The Common Good

Learning goal, outcomes, rationale and implementation of the common good.


Learning Goal: The core curriculum is one of the key vehicles for living out the College's Catholic and Lasallian traditions, which ask students to explore the meaning of the common good. This goal encourages vigorous academic debate about different ideas of what the common good is and how it might be pursued.

Learning Outcomes: Students will complete two of the following outcomes:

  1. Reflect and write substantively on ways in which human beings find fulfillment in community; or
  2. Articulate, in prose or through another communicative medium, a critical account of just social order; or
  3. Demonstrate a capacity for coherent, principled analysis of concrete social problems.

Rationale (i.e., the intention of the proposed outcomes):  When we speak about the common good, we often mean the set of goods or conditions in a political community that best supports the flourishing of each person in the community  (Robert G. Kennedy, 2010).

Since liberal education is directed above all to developing students  capacities for judgment in theoretical and practical contexts, it is fitting, first, that the outcomes for learning in the light of  common good (or, perhaps better,  common goods ) stress reflection and judgment on the ends of human action in principle (learning outcomes #1 and #2) and in the concrete (learning outcomes #2 and #3). It is fitting; second, that students be invited (as they are in learning outcome #2) to offer reflection and judgment in variety of mediums that manifest the different ways we pursue the goods achievable by human endeavor. The requirement that students must complete only two of these outcomes enables the goal to be met in a variety of ways, including purely theoretical courses (fulfilling outcomes #1 and #2) and courses about concrete social problems (fulfilling outcomes #2 and #3). In any situation, students will have to critically analyze questions of social justice, which are raised from differing angles by both outcomes #2 and #3. Finally, these outcomes require students to explore one or more notions of the common good (in outcomes #1 and #2), which may include, but will not necessarily include, Catholic Social Teaching.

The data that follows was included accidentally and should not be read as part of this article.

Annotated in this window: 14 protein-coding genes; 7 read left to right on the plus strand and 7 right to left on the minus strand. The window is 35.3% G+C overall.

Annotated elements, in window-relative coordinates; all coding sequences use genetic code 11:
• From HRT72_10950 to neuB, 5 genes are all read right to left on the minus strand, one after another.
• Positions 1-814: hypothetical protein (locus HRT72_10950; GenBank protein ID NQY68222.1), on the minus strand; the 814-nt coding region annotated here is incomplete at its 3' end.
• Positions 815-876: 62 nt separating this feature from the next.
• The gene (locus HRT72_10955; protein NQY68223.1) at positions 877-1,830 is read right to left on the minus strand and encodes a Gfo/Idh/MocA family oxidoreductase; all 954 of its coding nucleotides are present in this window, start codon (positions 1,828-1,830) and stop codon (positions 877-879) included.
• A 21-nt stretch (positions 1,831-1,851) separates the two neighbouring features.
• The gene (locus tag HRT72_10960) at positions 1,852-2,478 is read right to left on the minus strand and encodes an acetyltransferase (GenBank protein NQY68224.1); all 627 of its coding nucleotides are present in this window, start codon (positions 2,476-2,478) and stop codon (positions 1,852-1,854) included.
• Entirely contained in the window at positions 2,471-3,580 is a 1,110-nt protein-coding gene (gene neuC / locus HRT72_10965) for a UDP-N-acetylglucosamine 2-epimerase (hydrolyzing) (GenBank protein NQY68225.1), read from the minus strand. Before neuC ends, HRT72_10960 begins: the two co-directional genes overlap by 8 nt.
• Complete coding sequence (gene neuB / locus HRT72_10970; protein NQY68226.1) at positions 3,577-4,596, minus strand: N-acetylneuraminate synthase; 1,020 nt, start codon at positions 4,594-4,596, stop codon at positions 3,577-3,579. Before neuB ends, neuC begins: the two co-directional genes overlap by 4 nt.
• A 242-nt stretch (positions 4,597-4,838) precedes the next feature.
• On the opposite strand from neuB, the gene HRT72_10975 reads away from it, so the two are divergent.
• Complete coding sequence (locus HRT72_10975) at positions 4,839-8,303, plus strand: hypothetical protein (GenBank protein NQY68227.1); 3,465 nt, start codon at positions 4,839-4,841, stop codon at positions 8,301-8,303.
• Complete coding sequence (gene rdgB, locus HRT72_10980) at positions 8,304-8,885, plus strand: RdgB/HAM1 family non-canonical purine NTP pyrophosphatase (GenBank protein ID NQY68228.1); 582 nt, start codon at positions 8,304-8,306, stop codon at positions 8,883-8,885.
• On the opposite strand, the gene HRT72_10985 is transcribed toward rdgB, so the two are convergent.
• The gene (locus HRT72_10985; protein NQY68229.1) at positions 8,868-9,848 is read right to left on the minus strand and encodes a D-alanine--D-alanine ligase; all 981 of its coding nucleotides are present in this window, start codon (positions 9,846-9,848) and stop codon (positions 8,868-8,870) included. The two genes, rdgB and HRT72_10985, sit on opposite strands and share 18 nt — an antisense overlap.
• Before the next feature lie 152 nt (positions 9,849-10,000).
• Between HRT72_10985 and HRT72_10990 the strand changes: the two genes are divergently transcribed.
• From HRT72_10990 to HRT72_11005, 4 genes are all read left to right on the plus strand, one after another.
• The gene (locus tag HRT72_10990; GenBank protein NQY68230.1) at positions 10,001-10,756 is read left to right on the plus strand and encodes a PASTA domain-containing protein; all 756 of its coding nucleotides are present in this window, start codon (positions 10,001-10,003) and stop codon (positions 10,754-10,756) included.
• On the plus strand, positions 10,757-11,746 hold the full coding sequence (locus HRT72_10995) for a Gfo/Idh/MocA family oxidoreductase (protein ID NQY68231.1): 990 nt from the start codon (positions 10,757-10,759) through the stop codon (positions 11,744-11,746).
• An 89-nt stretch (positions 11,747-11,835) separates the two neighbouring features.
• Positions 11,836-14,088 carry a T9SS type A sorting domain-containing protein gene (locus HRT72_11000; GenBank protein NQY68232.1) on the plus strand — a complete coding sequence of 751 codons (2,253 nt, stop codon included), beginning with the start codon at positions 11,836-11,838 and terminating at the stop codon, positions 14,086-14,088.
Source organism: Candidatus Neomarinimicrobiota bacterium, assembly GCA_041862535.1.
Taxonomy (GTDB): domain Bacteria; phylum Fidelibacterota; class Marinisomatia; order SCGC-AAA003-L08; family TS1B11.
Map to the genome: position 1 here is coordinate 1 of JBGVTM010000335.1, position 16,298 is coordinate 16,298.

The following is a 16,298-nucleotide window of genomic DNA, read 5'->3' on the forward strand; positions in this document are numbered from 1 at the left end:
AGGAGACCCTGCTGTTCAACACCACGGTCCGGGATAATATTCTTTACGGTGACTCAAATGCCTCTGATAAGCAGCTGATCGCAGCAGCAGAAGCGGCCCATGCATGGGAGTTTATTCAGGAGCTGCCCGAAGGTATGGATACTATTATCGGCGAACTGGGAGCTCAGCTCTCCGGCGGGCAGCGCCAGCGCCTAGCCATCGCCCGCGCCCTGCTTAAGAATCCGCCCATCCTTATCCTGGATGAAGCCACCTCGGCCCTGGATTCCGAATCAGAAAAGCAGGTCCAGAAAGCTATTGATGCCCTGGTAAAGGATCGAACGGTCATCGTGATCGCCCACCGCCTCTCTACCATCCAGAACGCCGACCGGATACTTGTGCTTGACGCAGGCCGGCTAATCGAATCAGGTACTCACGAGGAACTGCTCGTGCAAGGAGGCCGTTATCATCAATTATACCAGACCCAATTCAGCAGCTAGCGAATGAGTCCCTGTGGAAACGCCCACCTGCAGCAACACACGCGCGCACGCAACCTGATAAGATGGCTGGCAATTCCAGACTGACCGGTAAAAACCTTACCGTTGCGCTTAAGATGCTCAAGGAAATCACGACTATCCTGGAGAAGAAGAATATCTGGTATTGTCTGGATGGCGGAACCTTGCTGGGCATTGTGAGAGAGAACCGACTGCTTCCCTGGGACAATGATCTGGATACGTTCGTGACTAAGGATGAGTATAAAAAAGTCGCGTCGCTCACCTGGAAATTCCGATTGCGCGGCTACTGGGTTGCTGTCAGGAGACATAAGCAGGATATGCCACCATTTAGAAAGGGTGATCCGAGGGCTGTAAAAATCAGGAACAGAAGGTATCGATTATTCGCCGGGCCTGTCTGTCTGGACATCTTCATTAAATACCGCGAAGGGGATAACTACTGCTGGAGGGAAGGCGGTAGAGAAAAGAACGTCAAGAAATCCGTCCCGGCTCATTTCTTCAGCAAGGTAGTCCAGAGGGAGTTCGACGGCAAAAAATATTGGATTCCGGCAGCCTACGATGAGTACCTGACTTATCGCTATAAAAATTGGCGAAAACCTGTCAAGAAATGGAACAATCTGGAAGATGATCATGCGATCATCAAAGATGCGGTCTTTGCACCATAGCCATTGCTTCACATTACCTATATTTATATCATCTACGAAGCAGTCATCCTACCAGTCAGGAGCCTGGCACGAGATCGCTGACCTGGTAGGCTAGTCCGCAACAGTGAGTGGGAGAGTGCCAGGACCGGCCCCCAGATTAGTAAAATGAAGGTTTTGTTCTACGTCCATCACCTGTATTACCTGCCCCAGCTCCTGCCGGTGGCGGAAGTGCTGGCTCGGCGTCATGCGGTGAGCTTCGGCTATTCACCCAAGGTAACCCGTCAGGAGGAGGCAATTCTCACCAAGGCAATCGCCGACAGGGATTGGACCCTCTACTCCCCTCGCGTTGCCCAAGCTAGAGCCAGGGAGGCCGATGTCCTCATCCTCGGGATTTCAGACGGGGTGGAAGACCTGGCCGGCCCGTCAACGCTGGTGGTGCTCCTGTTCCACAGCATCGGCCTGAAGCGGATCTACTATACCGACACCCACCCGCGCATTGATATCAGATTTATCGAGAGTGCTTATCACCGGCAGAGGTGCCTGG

Implementation: All of the goals within Engaging the World respond to broad areas of concern that flow out of the Saint Mary s mission. Thus, students and faculty should have a wide degree of freedom (under the oversight of the Core Curriculum Committee) in seeking ways to explore these areas in the SMC curriculum. In particular, courses that fulfill the Common Good goals will often fulfill other goals, i.e., double-dipping is encouraged.

Proposal Evaluation and Recommendation Form: Used in determining 2013-14 Core. The Common Good

Courses and Experiences designated as fulfilling The Common Good:

  • Anthropology 1: Introduction to Social and Cultural Anthropology Proposal Syllabus
  • Business Administration: Interfaith Leadership in Business
  • Bonner Leaders Proposal
  • Classical Languages 100: Mythology
  • Communication 118: Media Law Proposal Syllabus

Questions? Contact the CCC